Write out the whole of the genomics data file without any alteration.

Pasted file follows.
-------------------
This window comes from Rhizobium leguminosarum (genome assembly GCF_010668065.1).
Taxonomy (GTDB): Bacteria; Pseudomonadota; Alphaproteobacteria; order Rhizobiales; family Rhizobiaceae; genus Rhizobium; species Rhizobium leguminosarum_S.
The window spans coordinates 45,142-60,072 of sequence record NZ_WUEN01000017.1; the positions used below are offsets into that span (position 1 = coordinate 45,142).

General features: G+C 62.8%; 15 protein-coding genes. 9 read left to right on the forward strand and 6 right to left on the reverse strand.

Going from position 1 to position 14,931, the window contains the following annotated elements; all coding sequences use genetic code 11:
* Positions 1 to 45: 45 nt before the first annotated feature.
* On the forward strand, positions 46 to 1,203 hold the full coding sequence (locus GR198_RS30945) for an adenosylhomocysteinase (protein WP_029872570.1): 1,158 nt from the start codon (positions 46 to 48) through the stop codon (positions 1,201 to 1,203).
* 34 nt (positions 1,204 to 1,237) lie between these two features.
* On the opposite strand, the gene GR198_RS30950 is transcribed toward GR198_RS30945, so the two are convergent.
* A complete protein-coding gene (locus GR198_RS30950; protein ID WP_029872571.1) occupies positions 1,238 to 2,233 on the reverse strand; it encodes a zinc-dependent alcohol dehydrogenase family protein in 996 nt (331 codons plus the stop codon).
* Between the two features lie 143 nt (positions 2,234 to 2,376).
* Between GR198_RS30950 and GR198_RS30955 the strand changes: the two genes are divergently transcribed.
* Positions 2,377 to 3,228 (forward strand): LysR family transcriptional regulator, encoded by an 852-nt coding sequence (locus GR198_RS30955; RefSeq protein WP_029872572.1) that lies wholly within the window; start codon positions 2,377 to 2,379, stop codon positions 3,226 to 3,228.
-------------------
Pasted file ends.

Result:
This window comes from Rhizobium leguminosarum (genome assembly GCF_010668065.1).
Taxonomy (GTDB): Bacteria; Pseudomonadota; Alphaproteobacteria; order Rhizobiales; family Rhizobiaceae; genus Rhizobium; species Rhizobium leguminosarum_S.
The window spans coordinates 45,142-60,072 of sequence record NZ_WUEN01000017.1; the positions used below are offsets into that span (position 1 = coordinate 45,142).

General features: G+C 62.8%; 15 protein-coding genes. 9 read left to right on the forward strand and 6 right to left on the reverse strand.

Going from position 1 to position 14,931, the window contains the following annotated elements; all coding sequences use genetic code 11:
* Positions 1 to 45: 45 nt before the first annotated feature.
* On the forward strand, positions 46 to 1,203 hold the full coding sequence (locus GR198_RS30945) for an adenosylhomocysteinase (protein WP_029872570.1): 1,158 nt from the start codon (positions 46 to 48) through the stop codon (positions 1,201 to 1,203).
* 34 nt (positions 1,204 to 1,237) lie between these two features.
* On the opposite strand, the gene GR198_RS30950 is transcribed toward GR198_RS30945, so the two are convergent.
* A complete protein-coding gene (locus GR198_RS30950; protein ID WP_029872571.1) occupies positions 1,238 to 2,233 on the reverse strand; it encodes a zinc-dependent alcohol dehydrogenase family protein in 996 nt (331 codons plus the stop codon).
* Between the two features lie 143 nt (positions 2,234 to 2,376).
* Between GR198_RS30950 and GR198_RS30955 the strand changes: the two genes are divergently transcribed.
* Positions 2,377 to 3,228 (forward strand): LysR family transcriptional regulator, encoded by an 852-nt coding sequence (locus GR198_RS30955; RefSeq protein WP_029872572.1) that lies wholly within the window; start codon positions 2,377 to 2,379, stop codon positions 3,226 to 3,228.